City Council updated on TPU 10-year management study

Study session: The system is functioning well, although there is some room for improvement.

The City Council heard mostly good news during Tuesday’s joint study session on a 10-year management review of Tacoma Public Utilities.

The Steering Committee has completed its examination of the Barrington-Wellesly Group’s management report and recommendations.

The Barrington-Wellesly Group is a full-service strategic management consulting firm that was founded in 1990.

The management report was in accordance with the requirements of Section 4.15 of the City Charter, which states “…the Council shall, at the expense of the utilities involved, cause a general management survey to be made of all utilities under the jurisdiction of the board…the report and recommendations of which shall be made public…”

Created by Resolution No. 35750 on Jan. 28, the Steering Committee includes Deputy Mayor Bil Moss; City Council members Kevin Phelps and Mike Lonergan; Public Utility Board members Tom Hilyard, Robert Lane and Jake Fey (alternate); City Manager Jim Walton (Ray Corpuz was city manager at the time); and Mark Crisson, director and CEO of Tacoma Public Utilities.

During introductory remarks, Lonergan said the purpose of the study was to improve overall services provided by Tacoma Public Utilities to citizens and customers.

Regarding the policy-making process, the report stated: “While the system is not broken, there are enough concerns about the relationships among all parties that additional actions are required to enhance the overall policy and decision-making process within the City and the Utility.”

The system is working well, Phelps said, although some fine tuning needs to take place.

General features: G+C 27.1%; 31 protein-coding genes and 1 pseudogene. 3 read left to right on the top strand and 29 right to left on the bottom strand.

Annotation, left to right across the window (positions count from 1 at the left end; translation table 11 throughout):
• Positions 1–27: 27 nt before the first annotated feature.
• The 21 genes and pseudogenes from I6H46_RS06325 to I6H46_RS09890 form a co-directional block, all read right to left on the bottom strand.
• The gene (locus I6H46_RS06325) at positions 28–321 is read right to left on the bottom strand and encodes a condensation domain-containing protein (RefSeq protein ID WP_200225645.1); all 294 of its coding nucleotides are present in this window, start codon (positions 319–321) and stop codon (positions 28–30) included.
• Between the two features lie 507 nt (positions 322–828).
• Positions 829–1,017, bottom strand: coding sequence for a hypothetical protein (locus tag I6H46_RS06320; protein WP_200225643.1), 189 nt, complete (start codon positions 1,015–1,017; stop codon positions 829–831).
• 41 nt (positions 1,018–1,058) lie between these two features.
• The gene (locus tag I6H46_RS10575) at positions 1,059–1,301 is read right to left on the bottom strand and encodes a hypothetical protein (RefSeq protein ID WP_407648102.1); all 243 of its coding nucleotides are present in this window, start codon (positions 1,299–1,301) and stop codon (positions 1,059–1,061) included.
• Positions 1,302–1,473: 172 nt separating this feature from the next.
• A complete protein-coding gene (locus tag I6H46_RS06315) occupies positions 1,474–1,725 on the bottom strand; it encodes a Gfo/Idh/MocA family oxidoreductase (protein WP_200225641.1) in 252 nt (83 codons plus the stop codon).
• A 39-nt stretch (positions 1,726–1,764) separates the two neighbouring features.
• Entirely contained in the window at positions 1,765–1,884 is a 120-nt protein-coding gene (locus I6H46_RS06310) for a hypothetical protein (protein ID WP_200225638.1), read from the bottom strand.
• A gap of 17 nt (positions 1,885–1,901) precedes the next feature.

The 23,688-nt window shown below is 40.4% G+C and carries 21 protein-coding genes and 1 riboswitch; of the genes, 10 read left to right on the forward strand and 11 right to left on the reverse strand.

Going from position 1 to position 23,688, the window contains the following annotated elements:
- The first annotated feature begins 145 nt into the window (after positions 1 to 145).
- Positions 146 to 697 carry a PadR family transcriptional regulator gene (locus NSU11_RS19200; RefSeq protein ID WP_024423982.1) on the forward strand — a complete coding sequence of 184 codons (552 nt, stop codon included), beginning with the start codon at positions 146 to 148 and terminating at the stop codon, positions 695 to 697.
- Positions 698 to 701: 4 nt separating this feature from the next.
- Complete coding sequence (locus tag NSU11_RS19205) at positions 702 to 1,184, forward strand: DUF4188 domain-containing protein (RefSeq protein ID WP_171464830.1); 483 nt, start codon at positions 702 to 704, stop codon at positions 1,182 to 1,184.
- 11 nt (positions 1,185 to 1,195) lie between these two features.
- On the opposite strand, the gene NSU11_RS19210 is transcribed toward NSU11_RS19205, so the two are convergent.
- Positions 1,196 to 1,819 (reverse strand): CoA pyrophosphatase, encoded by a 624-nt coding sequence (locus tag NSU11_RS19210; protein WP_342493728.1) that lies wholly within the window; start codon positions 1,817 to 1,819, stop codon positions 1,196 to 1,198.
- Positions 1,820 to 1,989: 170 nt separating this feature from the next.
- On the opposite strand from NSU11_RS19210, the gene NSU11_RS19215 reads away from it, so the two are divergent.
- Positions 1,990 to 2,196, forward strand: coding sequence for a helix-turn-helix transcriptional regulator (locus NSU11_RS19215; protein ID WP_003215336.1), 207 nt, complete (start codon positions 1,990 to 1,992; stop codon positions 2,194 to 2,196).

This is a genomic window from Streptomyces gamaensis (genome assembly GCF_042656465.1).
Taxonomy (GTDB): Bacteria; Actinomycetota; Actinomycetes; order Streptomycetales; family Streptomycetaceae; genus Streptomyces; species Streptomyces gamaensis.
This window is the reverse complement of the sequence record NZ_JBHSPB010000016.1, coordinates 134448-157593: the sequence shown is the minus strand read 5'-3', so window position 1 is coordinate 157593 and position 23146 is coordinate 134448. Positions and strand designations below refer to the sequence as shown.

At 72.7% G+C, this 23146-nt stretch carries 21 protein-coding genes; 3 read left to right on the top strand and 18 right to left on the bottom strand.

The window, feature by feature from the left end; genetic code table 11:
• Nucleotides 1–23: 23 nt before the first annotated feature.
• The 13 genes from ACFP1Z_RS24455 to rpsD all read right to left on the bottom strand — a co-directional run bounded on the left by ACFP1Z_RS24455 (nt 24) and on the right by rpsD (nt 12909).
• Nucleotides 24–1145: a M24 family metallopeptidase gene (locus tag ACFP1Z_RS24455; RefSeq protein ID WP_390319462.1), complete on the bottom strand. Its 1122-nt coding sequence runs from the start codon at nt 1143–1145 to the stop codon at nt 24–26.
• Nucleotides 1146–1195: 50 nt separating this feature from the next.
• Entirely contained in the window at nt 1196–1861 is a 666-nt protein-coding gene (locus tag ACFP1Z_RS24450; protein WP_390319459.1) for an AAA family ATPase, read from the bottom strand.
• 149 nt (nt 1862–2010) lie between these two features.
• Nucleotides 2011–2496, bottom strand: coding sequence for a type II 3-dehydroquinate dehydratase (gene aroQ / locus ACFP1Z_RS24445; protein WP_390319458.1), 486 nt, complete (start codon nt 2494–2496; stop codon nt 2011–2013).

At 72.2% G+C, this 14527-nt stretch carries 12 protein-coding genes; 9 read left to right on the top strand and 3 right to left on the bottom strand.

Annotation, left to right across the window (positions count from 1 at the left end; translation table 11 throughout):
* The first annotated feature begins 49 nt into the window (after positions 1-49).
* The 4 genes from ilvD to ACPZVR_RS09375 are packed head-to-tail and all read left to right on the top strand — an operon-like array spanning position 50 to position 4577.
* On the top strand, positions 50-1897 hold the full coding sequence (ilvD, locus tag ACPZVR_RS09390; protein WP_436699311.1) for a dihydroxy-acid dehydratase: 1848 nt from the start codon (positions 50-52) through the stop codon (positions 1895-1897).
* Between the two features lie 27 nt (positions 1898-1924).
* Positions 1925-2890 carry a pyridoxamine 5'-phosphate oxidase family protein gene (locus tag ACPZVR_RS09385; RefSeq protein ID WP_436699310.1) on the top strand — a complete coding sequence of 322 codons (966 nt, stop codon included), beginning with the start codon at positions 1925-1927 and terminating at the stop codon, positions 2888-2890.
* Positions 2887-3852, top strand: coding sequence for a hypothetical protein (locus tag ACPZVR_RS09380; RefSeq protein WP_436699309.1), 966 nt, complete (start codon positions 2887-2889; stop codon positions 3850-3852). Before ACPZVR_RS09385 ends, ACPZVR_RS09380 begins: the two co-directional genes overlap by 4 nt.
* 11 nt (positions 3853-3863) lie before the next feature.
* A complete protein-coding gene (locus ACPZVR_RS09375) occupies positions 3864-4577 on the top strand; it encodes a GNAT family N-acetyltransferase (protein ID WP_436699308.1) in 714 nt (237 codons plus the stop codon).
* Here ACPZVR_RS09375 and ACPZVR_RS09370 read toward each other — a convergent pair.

“Oftentimes we hear that government should operate like the private sector,” Phelps said, noting that although the government does not have a profit motive, non-public entities and organizations can provide some good ideas about better ways to run Tacoma Public Utilities.

“The report said we have a well-functioning system that does a good job,” Hilyard noted.

For all of the good news, there were some changes that need to be made, according to the review.

The report recommends a pay raise for the director of Tacoma Public Utilities.
“Compensation for that position is not competitive,” Hilyard said.

The current annual salary of the incumbent is $171,308.08, which includes $14,000 in deferred compensation, but does not include $6,852 in longevity pay (4 percent).

By way of comparison, here are some of the salaries of others in similar jobs as provided in the report: The general manager of public utilities in Chelan County makes $189,000; the president and CEO of the Memphis Light, Gas and Water earns $184,059; the general manager of the Eugene Water & Electric Board takes in $175,644.

Any raise approved by the City Council would eliminate deferred compensation and longevity pay, said Phil Knudsen, Tacoma’s human resources director.

The report also recommends that Tacoma Public Utility Board establish a plan for the succession of the utility director and utility superintendent positions, due to potential high turnover rates in the future.

“It’s going to be a real issue city-wide,” Knudsen observed. “So it’s a real issue.”

Mayor Bill Baarsma was impressed with the presentation.

“It was certainly a good job,” he said.

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